According to researchers the drug selegiline, also known as Eldepryl, may be an effective treatment for patients with newly diagnosed Parkinson's disease.
Selegiline belongs to a group of drugs called monoamine oxidase type B inhibitors, which are used to slow the progression of Parkinson's disease. Doctors have been slow to prescribe selegiline to patients because previous studies have linked it to an increased risk of death. However, selegiline did not increase the risk of death for patients in the current study.
Researchers analyzed 17 trials that compared MAOBIs to a placebo and the commonly prescribed Parkinson's drug levodopa (Dopar or Larodopa). Results show MAOBIs, like selegiline, reduced disability and movement problems without posing significant side effects. Patients who took MAOBIs also required less levodopa than those on placebo. This is important because long-term use of levodopa is associated with negative side effects. Researchers say another benefit of MAOBIs is they are relatively inexpensive.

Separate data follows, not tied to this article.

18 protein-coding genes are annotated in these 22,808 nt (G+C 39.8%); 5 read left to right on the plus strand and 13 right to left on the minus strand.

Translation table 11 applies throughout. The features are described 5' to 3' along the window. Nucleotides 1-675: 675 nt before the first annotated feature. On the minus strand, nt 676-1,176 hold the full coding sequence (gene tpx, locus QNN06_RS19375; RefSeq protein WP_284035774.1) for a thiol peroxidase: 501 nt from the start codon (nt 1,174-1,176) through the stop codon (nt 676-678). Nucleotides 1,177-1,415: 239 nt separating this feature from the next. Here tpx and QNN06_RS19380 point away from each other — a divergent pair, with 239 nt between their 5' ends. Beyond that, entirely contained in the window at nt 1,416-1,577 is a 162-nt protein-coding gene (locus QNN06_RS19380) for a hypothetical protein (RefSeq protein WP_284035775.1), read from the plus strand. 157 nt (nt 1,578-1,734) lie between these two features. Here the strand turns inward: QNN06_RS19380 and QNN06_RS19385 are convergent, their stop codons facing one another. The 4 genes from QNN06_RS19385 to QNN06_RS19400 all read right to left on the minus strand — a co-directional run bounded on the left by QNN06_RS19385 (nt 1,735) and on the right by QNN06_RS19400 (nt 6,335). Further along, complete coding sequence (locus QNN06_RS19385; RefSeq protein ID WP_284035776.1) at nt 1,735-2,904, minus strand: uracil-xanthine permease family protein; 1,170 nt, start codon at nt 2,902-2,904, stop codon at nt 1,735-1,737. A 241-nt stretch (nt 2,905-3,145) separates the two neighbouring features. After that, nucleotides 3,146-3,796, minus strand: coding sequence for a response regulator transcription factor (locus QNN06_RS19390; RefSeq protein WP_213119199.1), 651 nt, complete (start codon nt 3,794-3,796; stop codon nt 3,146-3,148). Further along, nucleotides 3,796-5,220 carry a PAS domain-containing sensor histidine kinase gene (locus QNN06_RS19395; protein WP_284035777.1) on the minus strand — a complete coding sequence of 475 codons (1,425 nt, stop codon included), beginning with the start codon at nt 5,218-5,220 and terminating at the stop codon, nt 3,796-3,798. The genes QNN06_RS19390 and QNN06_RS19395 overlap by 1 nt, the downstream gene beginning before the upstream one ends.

In conclusion researchers say, MAOBIs reduce disability, the need for levodopa, and the incidence of motor fluctuations without substantial side effects or increased mortality .However they say that large, long-term comparative trials that include patient-rated quality of life measures are needed.